But the real casting coups are the actual members of the Peruvian tribe found by Roth while location scouting. The last first-world filmmaker to even dabble near this particular region of the Amazon was Werner Herzog and that was decades ago with “Aguirre, The Wrath of God”, and even he didn’t go as deeply into the remote regions of the Huallaga River as Roth and company. Although the children in the tribe do attend school up the river and are familiar with the modern world to a degree, the Callanayacu tribe and village itself has no electricity, no running water, no modern conveniences. Elders aren’t even aware of such things. Their only contact with outsiders is an occasional supply boat that supplements their farming community. (In case you missed it – they are not cannibals.) Yet somehow Roth managed to convince them to participate in the film, adding untold levels of authenticity and interest overall. Tribal members even aided in making props and set dressing, as well as all appearing as extras in the film. Particularly effective are the children, several of whom, according to Roth, even had some suggestions for filming certain scenes! They are beyond a delight to watch. However, the mesmerizing standout is professional actress Antonioeta Pari as the village elder. (Yes, a female village elder ruler!)
Written and directed by Eli Roth and co-written by Guillermo Amoedo and an uncredited Nicolas Lopez, the story structure is well done and fully encompassing with commentary on various social and geo-political issues. Having said that, the thematics serve well the thinly veiled twists and turns one can see coming from a mile away. For Roth, however, one of the primary themes of “The Green Inferno” is social media. “[Y]ou see the kids in ‘The Green Inferno’ and it’s not that they care about saving the rainforest, they care about being recognized for caring. It’s not when they chain themselves to the trees and do the protest. It’s when they stop the protest and they’re crying, they’re upset, so they’re going ‘What the hell did we get into?’ but when CNN retweeted them, then they’re happy, then that’s the party.” Roth puts the mirror up to each of us and society as a whole and raises introspective and cultural questions. Thoughtful is Roth’s incorporation of the tribal lifestyle into the story. He never vilifies or condemns their way of life. If anything, the protestors are soldified as the intruders disrupting a culture. Speaks loudly as to many of the event occurring around the world today.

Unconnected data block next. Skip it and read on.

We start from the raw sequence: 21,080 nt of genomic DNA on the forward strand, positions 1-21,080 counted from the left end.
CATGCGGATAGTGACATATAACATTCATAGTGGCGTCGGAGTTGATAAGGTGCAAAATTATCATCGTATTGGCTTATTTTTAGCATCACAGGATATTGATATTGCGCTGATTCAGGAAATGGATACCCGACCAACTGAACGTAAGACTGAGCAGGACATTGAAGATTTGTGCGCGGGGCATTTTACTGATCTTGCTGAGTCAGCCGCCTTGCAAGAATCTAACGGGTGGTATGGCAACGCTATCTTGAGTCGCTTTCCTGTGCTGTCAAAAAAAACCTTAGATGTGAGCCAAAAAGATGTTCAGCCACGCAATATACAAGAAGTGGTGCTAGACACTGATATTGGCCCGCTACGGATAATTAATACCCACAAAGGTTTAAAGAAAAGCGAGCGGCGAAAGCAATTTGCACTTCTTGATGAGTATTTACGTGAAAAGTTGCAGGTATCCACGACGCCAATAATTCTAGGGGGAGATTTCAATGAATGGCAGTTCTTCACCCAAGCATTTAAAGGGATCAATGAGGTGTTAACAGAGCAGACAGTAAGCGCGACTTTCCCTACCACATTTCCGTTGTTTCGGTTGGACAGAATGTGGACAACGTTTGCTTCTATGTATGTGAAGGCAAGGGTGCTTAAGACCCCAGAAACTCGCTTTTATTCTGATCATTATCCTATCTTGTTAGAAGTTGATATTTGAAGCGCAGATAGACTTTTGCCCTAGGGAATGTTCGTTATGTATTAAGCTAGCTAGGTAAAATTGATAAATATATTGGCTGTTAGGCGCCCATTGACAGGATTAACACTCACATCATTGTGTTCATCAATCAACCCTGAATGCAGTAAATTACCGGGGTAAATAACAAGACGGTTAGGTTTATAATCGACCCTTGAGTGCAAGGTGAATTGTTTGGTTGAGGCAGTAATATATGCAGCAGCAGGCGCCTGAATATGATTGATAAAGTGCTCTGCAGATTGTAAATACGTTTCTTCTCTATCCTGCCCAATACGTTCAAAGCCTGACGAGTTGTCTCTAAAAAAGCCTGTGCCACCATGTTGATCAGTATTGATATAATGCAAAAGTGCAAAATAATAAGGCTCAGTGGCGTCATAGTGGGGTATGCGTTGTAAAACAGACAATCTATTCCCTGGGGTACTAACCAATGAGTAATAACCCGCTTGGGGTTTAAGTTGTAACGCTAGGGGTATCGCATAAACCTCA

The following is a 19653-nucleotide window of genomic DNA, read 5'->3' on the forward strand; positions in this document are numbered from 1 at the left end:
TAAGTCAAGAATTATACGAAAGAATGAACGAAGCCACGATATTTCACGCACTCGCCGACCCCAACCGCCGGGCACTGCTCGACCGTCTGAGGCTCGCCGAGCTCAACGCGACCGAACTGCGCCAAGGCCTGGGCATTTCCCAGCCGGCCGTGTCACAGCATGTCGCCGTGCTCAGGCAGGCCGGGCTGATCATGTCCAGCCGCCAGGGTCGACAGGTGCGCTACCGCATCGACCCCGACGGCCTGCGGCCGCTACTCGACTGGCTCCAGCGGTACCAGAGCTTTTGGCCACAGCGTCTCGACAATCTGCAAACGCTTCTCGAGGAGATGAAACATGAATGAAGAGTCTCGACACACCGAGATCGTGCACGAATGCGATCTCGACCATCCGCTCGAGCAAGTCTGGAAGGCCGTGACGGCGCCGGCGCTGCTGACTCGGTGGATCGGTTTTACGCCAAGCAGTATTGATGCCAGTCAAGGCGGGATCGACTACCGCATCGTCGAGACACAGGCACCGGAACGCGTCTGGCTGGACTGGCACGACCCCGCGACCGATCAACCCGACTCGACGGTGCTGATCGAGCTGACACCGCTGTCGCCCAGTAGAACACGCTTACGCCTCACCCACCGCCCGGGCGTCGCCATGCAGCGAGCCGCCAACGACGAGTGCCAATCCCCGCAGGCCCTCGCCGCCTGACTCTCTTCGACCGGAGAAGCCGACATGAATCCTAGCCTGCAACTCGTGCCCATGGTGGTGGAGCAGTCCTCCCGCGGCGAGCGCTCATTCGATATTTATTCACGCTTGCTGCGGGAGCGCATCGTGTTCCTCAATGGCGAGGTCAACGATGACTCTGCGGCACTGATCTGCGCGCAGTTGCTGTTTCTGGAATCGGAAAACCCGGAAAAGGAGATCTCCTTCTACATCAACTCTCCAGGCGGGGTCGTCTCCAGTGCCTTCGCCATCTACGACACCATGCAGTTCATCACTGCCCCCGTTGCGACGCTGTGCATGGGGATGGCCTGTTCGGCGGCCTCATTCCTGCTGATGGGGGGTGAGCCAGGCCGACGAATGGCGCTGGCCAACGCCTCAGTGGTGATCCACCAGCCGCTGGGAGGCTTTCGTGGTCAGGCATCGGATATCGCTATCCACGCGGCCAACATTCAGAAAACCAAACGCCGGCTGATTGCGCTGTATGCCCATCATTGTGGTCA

Visually stunning and, of course, Roth makes the most of his saturated red and green and yellow palette, both from a visual and metaphoric aspect, as cinematographer Antonio Quercia dazzles yet again. Making a conscious decision for the use of these three primary colors, key to Roth is that “no movies that look that way. I wanted to have a movie that can redefine what the look of a film like this is.” Every frame is rich, lush, striking, distinctive and adding a metaphoric dichotomy of beauty to the “horror” of acts unfolding. Notable is that Roth gives full credit to Quercia stating, “This photography is all him.” A unique touch is that the horror within “The Green Inferno” unfolds in daylight; this is not a movie with things that go bump in the night.
Manuel Riveiro’s classical scoring is beauteous and mirrors the lush richness of the Amazon jungle. Adding a wonderful layer to the overall construct of the film is the introduction of more tribal beats and startling individual tracks adding to the indelible score.
And stay through the credits. Some tongue-in-cheek fun just with the credits themselves.
“The Green Inferno” – too delicious for words. You’ve got to taste it for yourself.
Directed by Eli Roth
Written by Eli Roth, Guillermo Amoedo and Nicolas Lopez (uncredited)
Cast: Lorenza Izzo, Ariel Levy, Nicolas Martinez, Daryl Sabara, Aaron Burns, Kirby Bliss Blanton, Antonioeta Pari